Georgia Tech basketball suffered an embarrassing loss at the hands of rival UGA yesterday night, falling by a final score of 60-43 at McCamish Pavilion. The team looked decent defensively, holding a talented Georgia roster to 60 points, but the offensive performance was a throwback to the Brian Gregory days — the Jackets shot just 34.6% on the day, including 10% from three-point range. Just one Tech player, center Ben Lammers, scratched double figures for the day by putting up 10 points and 8 rebounds. The remaining four starters put up a combined 18 points, including 4 points from Corey Heyward and a goose egg from Quinton Stephens on 0-9 shooting. The expectations for this team were initially quite low given the talent-drained state of the program after much of the scoring from last year’s NIT team moved on, but putting up 43 points, including 18 in the first half, is atrocious. Tech will have plenty of chances to right the ship, but last night’s was hardly an inspiring performance.
Though that particular edition of Clean, Old-Fashioned Hate was hardly one to remember, we can at least reflect on the 2014 COFH prank pulled off by Ryan Pickren. Back before shrubs were the root of UGA rage, Pickren hacked into their online calendar to change the date of 2014’s football game to some light pregame trash talk. Everyone reacted poorly, and he was charged with a felony before accepting some community service — which he apparently fulfilled by hack-proofing the websites of a few local charities. The latest bit of information is that Pickren was hired by United Airlines to find flaws in their own security and was paid in the form of five million sky-miles, which he subsequently donated back to Tech. Just for reference, the school could use that to blast Paul Hewitt and his contract to the moon 20 times. A worthwhile investment to say the least.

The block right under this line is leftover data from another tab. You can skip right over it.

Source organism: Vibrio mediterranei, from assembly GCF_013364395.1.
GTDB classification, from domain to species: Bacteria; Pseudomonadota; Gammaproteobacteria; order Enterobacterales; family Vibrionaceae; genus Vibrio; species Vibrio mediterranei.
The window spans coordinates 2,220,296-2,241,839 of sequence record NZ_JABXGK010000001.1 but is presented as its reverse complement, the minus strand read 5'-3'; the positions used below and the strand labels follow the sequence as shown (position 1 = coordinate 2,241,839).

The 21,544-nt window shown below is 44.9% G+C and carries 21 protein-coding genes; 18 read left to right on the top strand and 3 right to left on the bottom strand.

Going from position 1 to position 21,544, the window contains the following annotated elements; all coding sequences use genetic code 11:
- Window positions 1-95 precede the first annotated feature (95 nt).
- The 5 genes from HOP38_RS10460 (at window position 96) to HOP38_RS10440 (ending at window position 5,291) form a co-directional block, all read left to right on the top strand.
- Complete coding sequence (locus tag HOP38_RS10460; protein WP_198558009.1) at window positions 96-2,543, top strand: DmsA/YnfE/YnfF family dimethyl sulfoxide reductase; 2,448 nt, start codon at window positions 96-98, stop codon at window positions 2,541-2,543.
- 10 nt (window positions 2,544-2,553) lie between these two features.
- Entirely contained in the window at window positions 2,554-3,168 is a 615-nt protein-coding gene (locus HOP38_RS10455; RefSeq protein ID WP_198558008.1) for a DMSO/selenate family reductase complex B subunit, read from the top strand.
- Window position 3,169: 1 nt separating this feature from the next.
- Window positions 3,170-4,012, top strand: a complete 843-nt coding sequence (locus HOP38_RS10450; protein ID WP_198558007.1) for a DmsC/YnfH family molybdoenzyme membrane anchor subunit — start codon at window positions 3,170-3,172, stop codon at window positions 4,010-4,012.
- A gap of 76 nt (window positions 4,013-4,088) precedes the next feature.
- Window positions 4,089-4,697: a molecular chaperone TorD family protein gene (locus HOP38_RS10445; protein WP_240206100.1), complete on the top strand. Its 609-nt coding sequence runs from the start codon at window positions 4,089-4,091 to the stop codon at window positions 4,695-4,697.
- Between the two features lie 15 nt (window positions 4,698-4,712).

College football just can’t escape the plague of violence that has recently taken over, with a number of high profile players facing charges stemming from physical encounters with women. Outrage was sparked most recently when a two-year-old video of Oklahoma running back Joe Mixon punching a woman off of her feet surfaced, prompting justified questions about the extent of Mixon’s punishment from Oklahoma among other moral issues. Both the head coach and athletic director in Norman saw the video initially and decided to allow Mixon back on the team after a one-year suspension, which can hardly be considered a punishment given that Mixon redshirted and remains on scholarship — he simply had to wait a year to keep playing. This happens much more often than it should. In the ESPN article above, two other such cases are addressed: those of former FSU player De’Andre Johnson and current Mississippi State player Jeffrey Simmons. Jimbo Fisher saw it fit to kick Johnson off the team following his incident, but new FAU head coach Lane Kiffin decided to give him another shot to play in Boca Raton. Tough lessons all around. You knock out somebody and get one of three outcomes: free transfer to an exotic beach location for a free education, full enrollment at the school of your choice, or a year off to improve your skills. Great work, coaches and parents of America.